Saturday, January 14, 2006

Down Mexico Way

I seem to have trouble posting things in the order I want them to appear. The pictures below should be in reverse order. The last picture shown below is how the building in Nuevo Laredo looked when we arrived on Monday morning. The middle picture shows how I spent most of my time--shoveling sand. The first picture shows our group, including several of our Mexican brothers and sisters, in front of the same building on the final day of work--just before our departure from the sight.

As you can see, the building is very plain. It is made of cement blocks. The walls were there when we arrived, as was the cement floor inside. There were no windows--just the holes where they would go. There was no electricity. The bathrooms in back (you can't see them in the picture), had no roof. There was a sidewalk on only one side of the building. When we left, the windows had been installed, the electricity had been wired in and was working, the bathroom roof had been poured (by lifting bucketfuls of cement up by hand), and the sidewalks had been completed (a full-length of the building on one side, plus two patio areas at the front, plus two oversized sidewalks in front of the building by the street). We accomplished all of this in 3 1/2 days.

I cannot even begin to explain the depths of my feelings for these people in Mexico. They work so hard, and they talk about our "sacrifices" in coming to help. And little do they realize the abundance of what we have, nor the joy with which we come, nor the blessings we have enjoyed for having been with them this week. Although the work is physically difficult and often challenging, we have a wonderful time doing it. And our time of fellowship with our Mexican brothers and sisters makes our "cup run over" with blessings!

As we worshipped on Sunday morning at the first church building built by this ministry, we were amazed at the outpouring of love to us, the enthusiasm shown during Bible class and the worship service, and the fervor with which they sang and prayed. It puts our American congregations to shame!

Following are some observations I made while I was there. As you read, compare all the number 1 entries, then all the number 2 entries, etc.

What we (Americans) see:
1. Concrete buildings with sparse furnishings and many flaws.
2. People with darker skin who dress differently from us.
3. Crumpled pesos in the collection plate.
4. People whose language is different from our own.
5. People who work at the job site along side of us with few tools, but with great enthusiasm.
6. Rough, calloused hand that are used to doing much hard work.
7. A loving church that greets one another & all of us with a handshake and sweet words.
8. Their poverty and our own abundant wealth.

What they (Mexican's) see:
1. A beautiful place to come together and worship God.
2. People with lighter skin in different clothing from their own.
3. Neatly folder dollar bills in the collection plate.
4. People whose language is different from their own.
5. People who work along side them with expensive tools, some expertise, and a great willingness to work.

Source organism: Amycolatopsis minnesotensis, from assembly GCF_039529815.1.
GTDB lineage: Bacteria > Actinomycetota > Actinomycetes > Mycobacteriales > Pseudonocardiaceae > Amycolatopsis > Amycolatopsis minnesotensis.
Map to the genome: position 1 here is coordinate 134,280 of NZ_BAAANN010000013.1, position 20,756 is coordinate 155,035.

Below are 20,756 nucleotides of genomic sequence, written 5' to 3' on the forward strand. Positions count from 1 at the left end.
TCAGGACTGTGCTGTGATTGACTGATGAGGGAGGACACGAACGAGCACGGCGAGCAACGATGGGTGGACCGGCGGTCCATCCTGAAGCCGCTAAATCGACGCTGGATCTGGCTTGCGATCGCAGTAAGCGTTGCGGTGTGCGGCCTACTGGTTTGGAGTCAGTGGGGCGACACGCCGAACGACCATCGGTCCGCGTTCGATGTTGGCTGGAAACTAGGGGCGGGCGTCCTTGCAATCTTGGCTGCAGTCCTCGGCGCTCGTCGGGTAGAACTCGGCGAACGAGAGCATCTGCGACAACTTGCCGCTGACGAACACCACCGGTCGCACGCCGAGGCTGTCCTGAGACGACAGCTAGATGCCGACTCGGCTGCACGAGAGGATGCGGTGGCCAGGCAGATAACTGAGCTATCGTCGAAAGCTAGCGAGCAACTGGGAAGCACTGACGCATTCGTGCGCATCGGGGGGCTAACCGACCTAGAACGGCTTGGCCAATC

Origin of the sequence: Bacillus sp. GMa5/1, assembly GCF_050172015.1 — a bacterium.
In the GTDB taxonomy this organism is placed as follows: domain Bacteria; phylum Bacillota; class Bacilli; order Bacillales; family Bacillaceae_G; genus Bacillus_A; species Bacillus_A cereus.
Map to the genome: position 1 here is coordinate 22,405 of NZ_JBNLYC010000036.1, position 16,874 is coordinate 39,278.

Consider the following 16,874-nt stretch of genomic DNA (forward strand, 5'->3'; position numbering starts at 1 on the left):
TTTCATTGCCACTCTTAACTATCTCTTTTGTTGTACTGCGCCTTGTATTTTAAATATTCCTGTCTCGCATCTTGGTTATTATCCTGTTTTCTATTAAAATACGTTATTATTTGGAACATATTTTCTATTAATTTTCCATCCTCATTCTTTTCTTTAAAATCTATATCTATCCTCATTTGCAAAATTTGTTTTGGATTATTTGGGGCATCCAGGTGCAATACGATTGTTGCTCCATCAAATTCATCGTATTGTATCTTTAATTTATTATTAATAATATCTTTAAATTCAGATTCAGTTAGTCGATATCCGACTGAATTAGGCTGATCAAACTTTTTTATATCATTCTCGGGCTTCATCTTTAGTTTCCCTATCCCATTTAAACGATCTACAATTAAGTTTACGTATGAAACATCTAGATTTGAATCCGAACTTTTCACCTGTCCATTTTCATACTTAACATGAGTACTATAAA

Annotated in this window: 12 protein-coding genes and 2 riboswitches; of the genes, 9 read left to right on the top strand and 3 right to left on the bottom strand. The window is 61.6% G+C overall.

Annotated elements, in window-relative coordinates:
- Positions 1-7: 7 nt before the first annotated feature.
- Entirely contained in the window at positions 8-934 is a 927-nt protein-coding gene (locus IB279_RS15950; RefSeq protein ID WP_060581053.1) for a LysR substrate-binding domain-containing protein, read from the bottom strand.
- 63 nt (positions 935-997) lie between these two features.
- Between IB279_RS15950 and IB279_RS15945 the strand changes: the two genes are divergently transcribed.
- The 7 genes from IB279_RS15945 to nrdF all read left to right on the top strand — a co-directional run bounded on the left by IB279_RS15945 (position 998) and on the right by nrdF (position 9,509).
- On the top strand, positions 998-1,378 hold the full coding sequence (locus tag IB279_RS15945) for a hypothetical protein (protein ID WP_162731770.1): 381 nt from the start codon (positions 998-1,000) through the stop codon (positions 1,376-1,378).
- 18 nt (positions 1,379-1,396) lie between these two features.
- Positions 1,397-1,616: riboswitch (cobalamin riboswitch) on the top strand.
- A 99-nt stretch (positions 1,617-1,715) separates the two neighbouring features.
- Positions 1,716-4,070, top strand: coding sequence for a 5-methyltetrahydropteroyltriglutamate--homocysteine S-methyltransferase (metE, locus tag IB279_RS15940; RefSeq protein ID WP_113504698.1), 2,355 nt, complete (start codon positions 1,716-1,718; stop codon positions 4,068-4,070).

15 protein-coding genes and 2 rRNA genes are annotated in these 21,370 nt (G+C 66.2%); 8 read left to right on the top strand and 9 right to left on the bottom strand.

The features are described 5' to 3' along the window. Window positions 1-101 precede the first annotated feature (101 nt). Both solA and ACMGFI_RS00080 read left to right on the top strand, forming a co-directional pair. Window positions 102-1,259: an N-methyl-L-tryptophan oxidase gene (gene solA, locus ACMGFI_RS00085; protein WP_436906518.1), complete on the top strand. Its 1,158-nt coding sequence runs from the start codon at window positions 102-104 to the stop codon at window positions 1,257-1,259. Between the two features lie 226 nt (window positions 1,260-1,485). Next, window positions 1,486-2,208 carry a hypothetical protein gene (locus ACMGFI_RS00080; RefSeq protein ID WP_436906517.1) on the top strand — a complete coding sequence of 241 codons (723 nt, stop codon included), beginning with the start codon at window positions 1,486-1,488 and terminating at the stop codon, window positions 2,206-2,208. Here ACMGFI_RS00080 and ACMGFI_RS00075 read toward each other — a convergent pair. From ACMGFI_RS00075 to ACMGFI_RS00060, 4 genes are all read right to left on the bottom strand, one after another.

6. Blistered, sore hands that are accustomed to an easier life-style.
7. Looks of astonishment or quiet amusement from us as they greet each and every one of us.
8. Their blessings & our "sacrifices".

What God sees:
1. The people who come together from both walks of life to worship Him. (Ps. 100)
2. Christians who are clothed with His Son. (Gal. 3:27)
3. Some people giving out of their poverty, some people giving out of their abundant wealth--but all giving in glory and honor to the Lord. (Lk. 21:4)
4. Christian voices raised in praise to Him. (Heb. 13:15-16)
5. His work being accomplished. (I Cor. 3:9)
6. Willing hearts, doing the work their hands have found to do. (Col. 3:23)
7. Love being offered and received. (John 13:34-35)
8. A sharing that goes far beyond monetary value. (Rom. 12:9-13, Heb. 11:26)

God sees two Christian communities coming together to work, most not speaking the other's language--but communication occuring even so. It is the language of the heart--gestures, laughing, singing, praying, praising, sharing--love in action. These are His people.

I love these brothers and sisters in Mexico. They will remain in my heart forever.

I pray God richest blessings upon them and upon you as well.
Peace in Believing.

2 comments:

Jayleigh said...

What an amazing post. Joyce this is one of those things that's a huge blessing to THEM and to YOU. I love hearing stories about mission trips.

And I have been especially convicted lately about material posessions.

Someone said recently (I don't even know who to give credit to!) that the only thing we show as Americans buying diamond rings and fancy cars and houses is that we are better at being greedy than our neighbor.

I know that I am where God wants me. I know I am making a difference. But oh how I long to make REAL differences, ones that can be seen immediately. And real sacrifices... not just 3-6 hours a week of volunteering.

But that's being greedy too, isn't it? Wanting to see the results and wanting to be better at "giving" than the next guy.

God bless all of you for going to help out those people. **hugs**

Bill Scott, Sr. said...

Joyce,

1st of all, thank you for reading the story of what I encountered when I struggled with my sons frail life. You are very kind.

As far as this post about what you did in Mexico, that is so cool. I have a friend in Mexico. He was a school teacher in Orange County and then the Lord raised him up to be the pastor of Calvary Chapel Rosarito. His name is Mike Vincent. He is the sweetest guy and his wife Sara is sweet as well. I have been to Mexico about 5-10 times and ministered their as best as an American can who doesn't know much Spanish. So I loved that you also are involved with Mexico.

Again thank you and I too will be adding you to my favorites as well.